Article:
Fans of the NE Mpls. music and drinking establishment 331 Club rejoice. The very same folks bring the NE Side to the DT area in the form of the 501 Club. A live music, cheap eats joint, located in the former Matty B's spot on Washington Ave.
501 is in their third week of existence, and according to our lovely server O'Calla, the place is still honing its menu. That being said,
WHAT a menu. Seriously. Seriously cool. Vegan, Vegetarian, Carnivore, whateves ... the slew of choices is only outdone by the jaw-droppingly low prices. Hamburgers (All sandies and burgers come with choice of fries, sweet potato fries, or fruit -- no upcharge!) run a super low $7. Not a Burger-Buddies sized burger, either - as ample as any you'll find in town. My Black Bean & Brown Rice burger was delicious, and freaked me out being only $6. The fruit cup alone would run $4 at Byerly's a la carte lunch.
My next trip will be for Made-to-order guacamole with chips $3.75 and Chili (vegan or meat) $3.75/cup, $5.50/bowl. Barely an item on the menu breaks the $7.50 mark, and there isn't one choice over $10. Not one. You hearing me Harry's? You and your shitty $11 burgers and morbid service can suck on it.
Drink specials also impress, with cool Tallboy nights - 2 for $5, and whiskey/Coke nights - $3 (among others). Drinks would go nicely with 501's already gaudy line-up of local bands -- Night in the Box, Como Avenue Jug Band, and Retribution Gospel Choir are just a few lined up for the coming week.
Trivia also takes over on Wednesday nights, joining a long list of spots doing it on the same night of the week. If I had to guess, 501's will be a hit.

To put it mildly, I LOVED the 501. It's two doors down from my workplace, and River Road ride from home. Excited? Yes I am. Damn good DT food for under $10, and never-a-cover charge entertainment ... My bet is this overtakes Grumpy's as the hip spot for the art-heavy warehouse side of the downtown area.

501 Club

Tuesday, April 21, 2009

What I'm Eatin'

Torta Cubano from Eli's
1225 Hennepin Ave Minneapolis, MN 55403).
Nine buck, and worth every penny. Fried ham, sliced hot dog, jalapeno, tomato, romaine, and guacamole. All toasty and perfect. Best sandy in a loooong time. The photo, courtesy of the Palm, does not do proper justice.

Wednesday, September 3, 2008

Can Football Save The World?

According to AC Milan footballer Kakha Kaladze Milan owner and Italian PM Silvio Burlusconi contacted Russian PM Vladimir Putin to discuss Russia's invasion/intervention into Georgia's South Ossetia region at Kalaze's request.

Milan defender Kaladze, a Georgian who personally asked Italian PM Berlusconi to help, has revealed that it was the Rossoneri owner who was responsible for stopping the war. "The world does not know it, but it was Silvio Berlusconi who stopped the war in Georgia. For this reason I thank him," Kaladze revealed to ANSA (Agenzia Nazionale Stampa Associata). "Berlusconi has always been very close to the Russian Prime Minister Vladimir Putin. "The two of them are very good friends. It was his intervention to stop the war between Georgia and Russia. I know that the Italian premier spent over five hours on the phone with Putin to try to stop this delicate situation.

So the answer is yes ... evidently Football can save the world.

Tuesday, September 2, 2008

Music: Take Back Labor Day 2008

Tom Morello started it, the audience finished it... "It has to start somewhere. It has to start somehow. What better place than here? What better time than now?"
Monday, September 1st, 2008 saw the Take Back Labor Day festival at Harriet Island draw a full mix of labor union supporters, peaceniks, wannabe-hippies, hippies, hip-hoppers, preppies, moms, dads, kids, and joe-sixpacks. When the main stage music began, the casual atmosphere reigned -- Billy Bragg chanted protest songs and genuinely engaged the audience with heart-felt appeals. The relaxed feel remained through Steve Earle and Allison Moorer, depsite Earle's harder-edged lyrics and his frequent use of the F word; and continued on well into Tom Morello's set. Morello, or as he is calling himself, The Night Watchman, is of course the lead guitarist for Rage Against the Machine, and everyone seemed eager for him to split their ears and tear some riffs up to get the crowd going ... but he didn't. Not really. He stuck to the script of unmelodic protest songs, speak-singing his way through most of those, to boot. Suffice to say, Morello, though inspirational, should stick to guitar playing. His voice is about as melodic as mine. Even less-so. Yes that's possible.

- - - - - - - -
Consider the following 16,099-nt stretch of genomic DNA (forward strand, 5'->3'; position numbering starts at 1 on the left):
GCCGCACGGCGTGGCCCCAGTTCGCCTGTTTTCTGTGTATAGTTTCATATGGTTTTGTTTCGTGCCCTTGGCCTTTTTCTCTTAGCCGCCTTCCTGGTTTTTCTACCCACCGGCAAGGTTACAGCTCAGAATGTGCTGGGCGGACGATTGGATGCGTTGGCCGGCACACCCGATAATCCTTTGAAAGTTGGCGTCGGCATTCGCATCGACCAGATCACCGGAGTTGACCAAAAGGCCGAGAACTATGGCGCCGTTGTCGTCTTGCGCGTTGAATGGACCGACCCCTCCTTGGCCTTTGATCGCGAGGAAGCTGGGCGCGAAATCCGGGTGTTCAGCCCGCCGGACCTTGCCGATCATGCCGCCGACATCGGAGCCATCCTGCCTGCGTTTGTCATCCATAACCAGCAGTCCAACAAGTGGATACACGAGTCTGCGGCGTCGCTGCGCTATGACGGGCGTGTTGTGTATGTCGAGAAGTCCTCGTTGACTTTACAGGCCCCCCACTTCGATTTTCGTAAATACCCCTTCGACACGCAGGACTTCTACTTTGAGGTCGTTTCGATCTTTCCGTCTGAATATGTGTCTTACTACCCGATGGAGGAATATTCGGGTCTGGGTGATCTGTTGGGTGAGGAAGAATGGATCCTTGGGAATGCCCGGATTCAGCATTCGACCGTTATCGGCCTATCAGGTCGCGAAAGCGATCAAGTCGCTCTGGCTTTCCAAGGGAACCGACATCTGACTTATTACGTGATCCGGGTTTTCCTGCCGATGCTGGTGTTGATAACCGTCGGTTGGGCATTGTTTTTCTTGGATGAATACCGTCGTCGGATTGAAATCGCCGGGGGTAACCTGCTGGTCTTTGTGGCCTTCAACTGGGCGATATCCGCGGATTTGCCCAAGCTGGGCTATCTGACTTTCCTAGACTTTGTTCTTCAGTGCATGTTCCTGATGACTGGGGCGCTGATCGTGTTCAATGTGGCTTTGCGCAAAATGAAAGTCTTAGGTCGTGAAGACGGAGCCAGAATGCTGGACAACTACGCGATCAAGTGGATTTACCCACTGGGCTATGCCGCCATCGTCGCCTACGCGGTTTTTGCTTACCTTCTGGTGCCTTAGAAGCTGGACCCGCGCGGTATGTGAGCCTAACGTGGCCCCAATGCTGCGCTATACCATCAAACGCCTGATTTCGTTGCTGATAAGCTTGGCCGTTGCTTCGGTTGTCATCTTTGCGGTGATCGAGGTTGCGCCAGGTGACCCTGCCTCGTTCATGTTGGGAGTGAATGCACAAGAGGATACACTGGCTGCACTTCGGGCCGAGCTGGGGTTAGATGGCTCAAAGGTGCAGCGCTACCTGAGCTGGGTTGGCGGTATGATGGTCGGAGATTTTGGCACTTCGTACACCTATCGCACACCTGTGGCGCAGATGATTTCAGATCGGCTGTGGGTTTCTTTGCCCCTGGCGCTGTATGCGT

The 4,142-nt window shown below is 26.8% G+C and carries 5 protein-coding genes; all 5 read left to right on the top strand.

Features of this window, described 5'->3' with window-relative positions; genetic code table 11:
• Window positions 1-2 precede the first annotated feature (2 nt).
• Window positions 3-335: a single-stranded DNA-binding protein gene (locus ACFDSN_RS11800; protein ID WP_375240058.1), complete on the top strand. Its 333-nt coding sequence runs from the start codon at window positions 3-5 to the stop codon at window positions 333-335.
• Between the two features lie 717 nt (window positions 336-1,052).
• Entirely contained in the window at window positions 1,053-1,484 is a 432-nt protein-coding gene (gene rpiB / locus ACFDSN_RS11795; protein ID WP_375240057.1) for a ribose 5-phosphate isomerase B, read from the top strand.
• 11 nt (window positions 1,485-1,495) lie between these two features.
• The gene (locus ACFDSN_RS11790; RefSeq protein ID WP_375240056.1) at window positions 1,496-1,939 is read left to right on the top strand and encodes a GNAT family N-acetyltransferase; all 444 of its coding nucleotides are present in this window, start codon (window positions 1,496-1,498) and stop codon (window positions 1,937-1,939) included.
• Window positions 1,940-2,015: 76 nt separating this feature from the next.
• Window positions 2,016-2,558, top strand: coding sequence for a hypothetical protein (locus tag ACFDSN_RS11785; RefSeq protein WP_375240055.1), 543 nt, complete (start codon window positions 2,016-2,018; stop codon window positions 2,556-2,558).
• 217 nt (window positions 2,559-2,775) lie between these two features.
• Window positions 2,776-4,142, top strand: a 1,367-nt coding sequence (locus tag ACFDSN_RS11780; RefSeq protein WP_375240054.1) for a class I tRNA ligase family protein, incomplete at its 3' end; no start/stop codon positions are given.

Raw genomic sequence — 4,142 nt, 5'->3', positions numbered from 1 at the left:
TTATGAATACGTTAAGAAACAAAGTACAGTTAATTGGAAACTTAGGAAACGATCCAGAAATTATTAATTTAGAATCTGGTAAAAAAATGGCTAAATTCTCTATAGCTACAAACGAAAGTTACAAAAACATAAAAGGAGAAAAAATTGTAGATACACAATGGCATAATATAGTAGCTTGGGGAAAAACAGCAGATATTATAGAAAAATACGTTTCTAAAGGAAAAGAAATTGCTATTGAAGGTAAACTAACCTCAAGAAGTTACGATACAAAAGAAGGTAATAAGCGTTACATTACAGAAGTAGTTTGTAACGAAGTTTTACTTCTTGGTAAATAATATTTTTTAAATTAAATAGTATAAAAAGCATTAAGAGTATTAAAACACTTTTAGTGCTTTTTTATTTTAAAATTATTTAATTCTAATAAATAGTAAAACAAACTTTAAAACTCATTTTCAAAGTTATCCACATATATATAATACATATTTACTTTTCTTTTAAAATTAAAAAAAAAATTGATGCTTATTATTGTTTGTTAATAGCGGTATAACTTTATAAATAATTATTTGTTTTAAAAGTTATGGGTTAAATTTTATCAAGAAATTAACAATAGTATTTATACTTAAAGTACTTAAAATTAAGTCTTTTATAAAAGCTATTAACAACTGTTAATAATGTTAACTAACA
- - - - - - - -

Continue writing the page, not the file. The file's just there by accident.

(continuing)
The vibe didn't really get charged until, nearing the end of his final song, Morello sang the lyric that began this post ... "It has to start somewhere. It has to start somehow. What better place than here? What better time than now?" And by the end of it, the crowd was ready for something big -- and man, when Tom Morello tells you to jump and shout, brother you jump and shout.
Following another short speech from a Union rep, local talent Atmosphere took the stage, and like moths to a flame, the young and old pressed forward. A migration. Waves of people moved in closer and closer, and finally, after two hours, the festival became a concert. Atmosphere rocked that joint. Hands and arms of thousands of kids went up, and the bass rolled down. Slug and his mates played for about 45 minutes, and it was the highest injected 45 minutes we'd seen. By the time he'd finished, the exodus to the beer tents and biffys began.
Most were still not yet re-settled when Mos Def came in and pumped out three songs before even addressing the crowd. Naturally a guy in a Members only jacket and hat might comment on the day's 90' heat ... and he did. "Man, Minnesota's hotter than a muhf*cker." And it was. So was his set. Infused with some old school jams, a crowd of mostly late teens and early twenties joined him on choruses from Grandmaster Flash and the Furious Five's "The Message"; prompting my festival companion Jodi to wonder how many kids had yet been born when that song was released. It was determined by approximation that "very few" were indeed born before 1980.
But hey, it was a peaceful time, a rallying point of inspiration, and a joy to behold -- I just wish we could have heard one, just one full-on Rage song ... Harriet Island would still be shaking.

Monday, September 1, 2008

Design: Ericsson Ericofone

This phone makes me want to get a land line again. Found at Classic Retro @ Pete's on University and Vandalia, this model ran $180 (though eBay occasionally has them for far less -- $50 to $100 -- the red is the most popular. I think it's obvious why).